The trade-offs would be those that govern the labor market during this period.
Employers do not have a wide range of candidates to choose from.
b) On the other hand, they must understand that employees are no longer so much in a job, either because they want to change the organization, or because they want other challenges. And in this case, they must develop their internal development plans to retain valuable employees.
vs. On the other hand, employees want a flexible work schedule. And more and more companies are looking for ways to organize the work program.
The reality of the job market is that we face a severe shortage of staff, with most companies experiencing a shortage of staff. We find that there are many companies which, due to the insufficient number of employees:
a. they cannot exercise their daily activity
b. they cannot be extended, despite the fact that they have an increasing demand for the goods or services they produce/deliver.
vs. they can close their business
In this context, companies are compromised during the recruitment process, which in turn creates many internal problems that affect employee retention in organizations.
Other specialists in most areas are highly sought after. In a marked development in recent years are placed the Call centre and Shared Services companies.
In addition, employers are extremely interested in young graduates and offer attractive packages to attract them to organizations. In the same context, people without experience but eager to learn and to specialize are sought.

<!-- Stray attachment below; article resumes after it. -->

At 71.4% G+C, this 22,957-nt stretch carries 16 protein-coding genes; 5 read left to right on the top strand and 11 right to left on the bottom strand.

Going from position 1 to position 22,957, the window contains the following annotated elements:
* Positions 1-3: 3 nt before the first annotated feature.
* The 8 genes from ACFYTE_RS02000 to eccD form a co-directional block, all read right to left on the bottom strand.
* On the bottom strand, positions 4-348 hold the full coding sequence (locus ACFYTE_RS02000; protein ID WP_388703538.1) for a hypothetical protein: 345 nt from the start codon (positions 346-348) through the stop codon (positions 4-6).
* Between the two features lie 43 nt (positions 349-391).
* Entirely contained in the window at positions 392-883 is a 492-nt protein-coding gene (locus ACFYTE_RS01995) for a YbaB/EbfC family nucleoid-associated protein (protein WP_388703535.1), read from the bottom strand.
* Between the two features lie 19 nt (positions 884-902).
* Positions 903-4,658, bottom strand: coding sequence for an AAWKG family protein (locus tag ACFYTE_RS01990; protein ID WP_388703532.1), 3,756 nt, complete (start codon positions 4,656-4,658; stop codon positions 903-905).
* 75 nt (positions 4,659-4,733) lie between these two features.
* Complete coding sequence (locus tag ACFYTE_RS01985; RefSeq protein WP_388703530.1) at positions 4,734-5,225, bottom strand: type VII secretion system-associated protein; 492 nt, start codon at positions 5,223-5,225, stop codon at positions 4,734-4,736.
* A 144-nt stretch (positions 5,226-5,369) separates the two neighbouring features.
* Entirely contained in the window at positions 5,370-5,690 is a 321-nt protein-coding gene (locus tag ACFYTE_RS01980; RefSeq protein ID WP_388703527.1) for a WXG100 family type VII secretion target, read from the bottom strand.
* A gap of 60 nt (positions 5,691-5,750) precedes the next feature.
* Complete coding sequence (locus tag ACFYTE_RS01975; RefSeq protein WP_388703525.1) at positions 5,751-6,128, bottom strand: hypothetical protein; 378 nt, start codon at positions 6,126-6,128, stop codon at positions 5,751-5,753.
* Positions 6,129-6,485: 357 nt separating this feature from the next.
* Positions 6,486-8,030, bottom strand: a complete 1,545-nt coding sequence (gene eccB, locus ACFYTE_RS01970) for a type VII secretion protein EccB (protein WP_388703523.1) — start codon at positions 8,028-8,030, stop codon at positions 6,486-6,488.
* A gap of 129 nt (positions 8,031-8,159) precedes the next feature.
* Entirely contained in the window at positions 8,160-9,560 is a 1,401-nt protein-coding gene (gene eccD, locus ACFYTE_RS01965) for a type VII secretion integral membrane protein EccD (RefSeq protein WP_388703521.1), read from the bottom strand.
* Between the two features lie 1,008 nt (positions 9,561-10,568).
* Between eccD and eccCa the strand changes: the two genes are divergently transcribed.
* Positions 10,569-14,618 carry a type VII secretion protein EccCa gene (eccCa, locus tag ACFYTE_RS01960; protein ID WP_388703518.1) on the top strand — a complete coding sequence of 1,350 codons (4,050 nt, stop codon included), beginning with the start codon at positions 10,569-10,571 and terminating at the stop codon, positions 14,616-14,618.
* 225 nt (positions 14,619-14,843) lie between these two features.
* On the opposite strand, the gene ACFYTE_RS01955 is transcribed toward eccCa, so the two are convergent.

The areas with difficulties are IT, catering, education, transport, but without this list being exhaustive. Despite the openness offered by employers, the demand is so high that candidates can make another choice at any time.
A special feature of this period is the flexibility of the work program, many companies being willing to organize the employee program to be able to follow the courses or why not have 2 jobs each.
How do people choose their work? What new criteria have emerged in their choices?
The criteria that have now become extremely important are the distance to work, the benefits offered by the employer, the absence of overtime and the flexibility of the program.
In the next period, it will be interesting to look at the industries that will increasingly replace the human factor with robots for activity. We know that there have been many studies in recent years that attest that in some industries, where jobs involve predictable physical activity, the possibility of automation is over 70%. We can illustrate activities in areas such as food or logistics.